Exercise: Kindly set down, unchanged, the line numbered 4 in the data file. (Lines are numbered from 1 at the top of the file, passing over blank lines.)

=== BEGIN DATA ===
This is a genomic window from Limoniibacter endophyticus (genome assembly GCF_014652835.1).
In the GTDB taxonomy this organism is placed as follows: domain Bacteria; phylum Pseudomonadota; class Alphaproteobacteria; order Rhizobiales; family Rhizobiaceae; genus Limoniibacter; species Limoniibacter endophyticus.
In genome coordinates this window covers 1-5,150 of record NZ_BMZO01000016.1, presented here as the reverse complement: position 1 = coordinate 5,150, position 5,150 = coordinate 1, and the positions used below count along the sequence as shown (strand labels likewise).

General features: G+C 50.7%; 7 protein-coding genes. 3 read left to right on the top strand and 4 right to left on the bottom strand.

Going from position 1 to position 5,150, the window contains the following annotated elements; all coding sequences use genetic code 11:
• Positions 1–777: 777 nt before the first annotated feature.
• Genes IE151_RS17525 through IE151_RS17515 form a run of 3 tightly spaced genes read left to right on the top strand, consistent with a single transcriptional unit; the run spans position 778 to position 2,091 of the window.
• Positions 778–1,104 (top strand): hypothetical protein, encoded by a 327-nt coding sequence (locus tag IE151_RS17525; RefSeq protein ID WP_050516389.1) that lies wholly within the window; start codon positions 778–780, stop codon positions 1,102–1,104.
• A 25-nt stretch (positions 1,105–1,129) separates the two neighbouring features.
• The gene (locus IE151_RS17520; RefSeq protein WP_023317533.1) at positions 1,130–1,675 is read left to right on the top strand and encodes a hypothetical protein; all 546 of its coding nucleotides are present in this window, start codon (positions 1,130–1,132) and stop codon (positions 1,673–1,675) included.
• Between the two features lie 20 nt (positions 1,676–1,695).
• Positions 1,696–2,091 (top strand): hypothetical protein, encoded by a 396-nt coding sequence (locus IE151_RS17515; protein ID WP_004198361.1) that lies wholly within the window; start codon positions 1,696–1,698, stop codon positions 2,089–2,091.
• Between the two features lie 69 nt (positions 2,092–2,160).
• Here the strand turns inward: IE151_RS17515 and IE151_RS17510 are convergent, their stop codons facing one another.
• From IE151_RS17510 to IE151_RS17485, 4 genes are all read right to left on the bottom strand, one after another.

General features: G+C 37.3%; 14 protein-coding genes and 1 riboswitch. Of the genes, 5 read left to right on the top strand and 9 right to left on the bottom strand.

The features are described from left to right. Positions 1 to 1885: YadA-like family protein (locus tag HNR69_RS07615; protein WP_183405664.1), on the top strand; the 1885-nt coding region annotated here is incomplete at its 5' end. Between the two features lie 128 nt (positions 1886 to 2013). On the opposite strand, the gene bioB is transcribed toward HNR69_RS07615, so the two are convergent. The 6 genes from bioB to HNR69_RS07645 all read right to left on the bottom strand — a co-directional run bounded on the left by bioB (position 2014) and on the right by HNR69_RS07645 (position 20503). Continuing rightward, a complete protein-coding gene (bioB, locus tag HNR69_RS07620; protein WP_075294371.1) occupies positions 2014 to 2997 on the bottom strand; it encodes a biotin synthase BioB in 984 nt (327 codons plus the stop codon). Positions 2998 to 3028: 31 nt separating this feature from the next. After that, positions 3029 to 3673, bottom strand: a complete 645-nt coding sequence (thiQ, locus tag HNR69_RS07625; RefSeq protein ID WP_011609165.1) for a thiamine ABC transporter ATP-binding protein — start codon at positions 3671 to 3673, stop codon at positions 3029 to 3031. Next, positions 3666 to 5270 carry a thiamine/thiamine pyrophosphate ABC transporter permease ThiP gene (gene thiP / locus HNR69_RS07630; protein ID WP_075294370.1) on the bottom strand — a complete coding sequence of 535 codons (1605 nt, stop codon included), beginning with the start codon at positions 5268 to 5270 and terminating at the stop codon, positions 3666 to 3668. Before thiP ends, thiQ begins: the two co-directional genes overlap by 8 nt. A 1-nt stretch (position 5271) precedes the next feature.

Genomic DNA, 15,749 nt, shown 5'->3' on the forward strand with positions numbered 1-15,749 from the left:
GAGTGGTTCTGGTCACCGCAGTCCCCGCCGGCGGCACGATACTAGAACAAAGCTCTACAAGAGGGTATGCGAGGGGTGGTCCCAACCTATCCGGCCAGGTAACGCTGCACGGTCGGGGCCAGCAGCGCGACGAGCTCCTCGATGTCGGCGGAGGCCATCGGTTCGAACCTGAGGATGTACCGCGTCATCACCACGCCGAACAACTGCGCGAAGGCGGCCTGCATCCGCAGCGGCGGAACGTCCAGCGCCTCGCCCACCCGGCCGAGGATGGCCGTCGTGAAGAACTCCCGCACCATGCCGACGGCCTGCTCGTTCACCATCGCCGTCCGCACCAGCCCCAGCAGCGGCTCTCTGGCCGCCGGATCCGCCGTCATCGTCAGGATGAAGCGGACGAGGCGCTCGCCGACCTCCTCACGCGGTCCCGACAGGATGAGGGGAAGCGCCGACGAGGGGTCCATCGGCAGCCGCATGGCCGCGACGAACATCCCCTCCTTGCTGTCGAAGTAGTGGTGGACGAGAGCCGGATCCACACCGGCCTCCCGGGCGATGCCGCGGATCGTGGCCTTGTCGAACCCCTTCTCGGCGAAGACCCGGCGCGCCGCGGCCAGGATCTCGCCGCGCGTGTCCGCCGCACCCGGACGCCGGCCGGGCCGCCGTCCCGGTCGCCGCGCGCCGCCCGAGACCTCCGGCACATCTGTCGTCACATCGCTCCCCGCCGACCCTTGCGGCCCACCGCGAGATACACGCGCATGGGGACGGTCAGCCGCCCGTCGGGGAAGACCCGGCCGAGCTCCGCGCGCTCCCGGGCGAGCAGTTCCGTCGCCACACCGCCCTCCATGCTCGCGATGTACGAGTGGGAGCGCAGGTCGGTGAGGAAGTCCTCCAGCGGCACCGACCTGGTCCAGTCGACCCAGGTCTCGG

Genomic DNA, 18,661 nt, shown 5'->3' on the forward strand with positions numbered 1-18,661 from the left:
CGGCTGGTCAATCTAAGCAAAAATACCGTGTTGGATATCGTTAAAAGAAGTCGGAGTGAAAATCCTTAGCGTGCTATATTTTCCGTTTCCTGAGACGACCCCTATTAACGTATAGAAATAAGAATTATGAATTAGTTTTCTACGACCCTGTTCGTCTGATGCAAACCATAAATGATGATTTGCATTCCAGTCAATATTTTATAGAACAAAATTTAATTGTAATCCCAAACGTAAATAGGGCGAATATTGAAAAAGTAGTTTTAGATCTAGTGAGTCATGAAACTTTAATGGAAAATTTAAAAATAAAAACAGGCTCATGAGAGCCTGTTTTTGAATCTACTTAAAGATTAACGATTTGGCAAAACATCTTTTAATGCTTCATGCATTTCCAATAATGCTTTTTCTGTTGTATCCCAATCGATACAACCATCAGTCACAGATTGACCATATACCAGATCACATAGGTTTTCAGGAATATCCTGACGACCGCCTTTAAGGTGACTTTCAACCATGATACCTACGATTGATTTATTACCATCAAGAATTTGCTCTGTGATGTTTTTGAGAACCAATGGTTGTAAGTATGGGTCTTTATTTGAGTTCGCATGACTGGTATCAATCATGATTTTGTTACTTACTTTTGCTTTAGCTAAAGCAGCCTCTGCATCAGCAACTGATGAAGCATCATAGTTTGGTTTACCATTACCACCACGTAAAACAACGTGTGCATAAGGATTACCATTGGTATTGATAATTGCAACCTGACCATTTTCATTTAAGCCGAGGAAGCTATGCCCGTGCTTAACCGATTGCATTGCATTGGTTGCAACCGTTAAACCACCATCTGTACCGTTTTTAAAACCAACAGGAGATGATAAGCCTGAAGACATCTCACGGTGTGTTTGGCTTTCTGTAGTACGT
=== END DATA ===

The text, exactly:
General features: G+C 50.7%; 7 protein-coding genes. 3 read left to right on the top strand and 4 right to left on the bottom strand.